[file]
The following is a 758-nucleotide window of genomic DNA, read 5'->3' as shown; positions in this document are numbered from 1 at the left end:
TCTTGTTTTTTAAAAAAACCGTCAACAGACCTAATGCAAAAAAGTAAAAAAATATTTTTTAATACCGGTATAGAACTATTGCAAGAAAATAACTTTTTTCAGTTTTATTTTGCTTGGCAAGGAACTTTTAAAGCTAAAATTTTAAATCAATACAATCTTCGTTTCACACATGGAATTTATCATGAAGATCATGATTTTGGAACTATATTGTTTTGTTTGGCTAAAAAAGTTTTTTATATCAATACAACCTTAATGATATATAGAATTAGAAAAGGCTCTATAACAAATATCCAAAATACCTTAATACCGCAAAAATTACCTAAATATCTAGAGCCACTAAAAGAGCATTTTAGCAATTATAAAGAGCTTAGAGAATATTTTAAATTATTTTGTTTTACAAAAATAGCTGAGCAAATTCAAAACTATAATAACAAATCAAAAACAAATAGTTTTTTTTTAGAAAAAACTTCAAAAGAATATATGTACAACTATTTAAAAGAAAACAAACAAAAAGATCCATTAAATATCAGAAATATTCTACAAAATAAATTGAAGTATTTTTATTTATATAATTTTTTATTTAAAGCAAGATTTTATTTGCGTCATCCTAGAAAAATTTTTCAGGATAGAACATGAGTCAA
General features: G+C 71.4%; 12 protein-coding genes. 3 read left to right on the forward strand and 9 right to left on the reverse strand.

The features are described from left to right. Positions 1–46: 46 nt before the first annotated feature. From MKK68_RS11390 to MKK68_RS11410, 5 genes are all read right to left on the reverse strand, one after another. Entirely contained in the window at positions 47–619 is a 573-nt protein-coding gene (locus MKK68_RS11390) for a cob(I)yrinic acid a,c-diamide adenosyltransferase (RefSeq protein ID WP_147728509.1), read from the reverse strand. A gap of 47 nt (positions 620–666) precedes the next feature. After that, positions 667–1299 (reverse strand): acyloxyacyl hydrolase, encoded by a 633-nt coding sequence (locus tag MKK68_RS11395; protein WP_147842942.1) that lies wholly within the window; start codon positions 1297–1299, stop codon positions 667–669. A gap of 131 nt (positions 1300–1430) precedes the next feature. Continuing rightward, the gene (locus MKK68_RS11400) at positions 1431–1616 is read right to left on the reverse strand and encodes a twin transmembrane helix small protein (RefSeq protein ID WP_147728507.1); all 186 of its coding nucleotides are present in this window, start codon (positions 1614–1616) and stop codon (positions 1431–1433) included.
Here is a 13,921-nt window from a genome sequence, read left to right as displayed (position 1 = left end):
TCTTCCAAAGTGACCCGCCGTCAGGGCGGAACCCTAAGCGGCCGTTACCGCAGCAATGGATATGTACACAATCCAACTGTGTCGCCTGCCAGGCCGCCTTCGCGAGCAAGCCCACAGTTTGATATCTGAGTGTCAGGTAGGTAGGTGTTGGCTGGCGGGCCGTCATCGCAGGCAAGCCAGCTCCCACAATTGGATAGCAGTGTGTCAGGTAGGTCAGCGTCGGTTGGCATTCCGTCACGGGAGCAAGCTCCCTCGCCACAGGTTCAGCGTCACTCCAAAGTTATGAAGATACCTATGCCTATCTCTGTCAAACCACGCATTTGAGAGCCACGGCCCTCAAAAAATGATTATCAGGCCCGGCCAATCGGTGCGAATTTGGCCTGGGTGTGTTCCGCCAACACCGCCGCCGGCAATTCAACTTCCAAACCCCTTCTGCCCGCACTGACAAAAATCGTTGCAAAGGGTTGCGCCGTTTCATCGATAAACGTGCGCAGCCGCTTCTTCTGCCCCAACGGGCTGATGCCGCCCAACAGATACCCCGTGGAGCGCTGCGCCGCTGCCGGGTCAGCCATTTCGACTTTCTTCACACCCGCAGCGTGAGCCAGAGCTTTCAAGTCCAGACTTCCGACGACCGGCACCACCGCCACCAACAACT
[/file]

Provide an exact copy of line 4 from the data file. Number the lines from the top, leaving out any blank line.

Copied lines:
The features are described from left to right. Positions 1–46: 46 nt before the first annotated feature. From MKK68_RS11390 to MKK68_RS11410, 5 genes are all read right to left on the reverse strand, one after another. Entirely contained in the window at positions 47–619 is a 573-nt protein-coding gene (locus MKK68_RS11390) for a cob(I)yrinic acid a,c-diamide adenosyltransferase (RefSeq protein ID WP_147728509.1), read from the reverse strand. A gap of 47 nt (positions 620–666) precedes the next feature. After that, positions 667–1299 (reverse strand): acyloxyacyl hydrolase, encoded by a 633-nt coding sequence (locus tag MKK68_RS11395; protein WP_147842942.1) that lies wholly within the window; start codon positions 1297–1299, stop codon positions 667–669. A gap of 131 nt (positions 1300–1430) precedes the next feature. Continuing rightward, the gene (locus MKK68_RS11400) at positions 1431–1616 is read right to left on the reverse strand and encodes a twin transmembrane helix small protein (RefSeq protein ID WP_147728507.1); all 186 of its coding nucleotides are present in this window, start codon (positions 1614–1616) and stop codon (positions 1431–1433) included.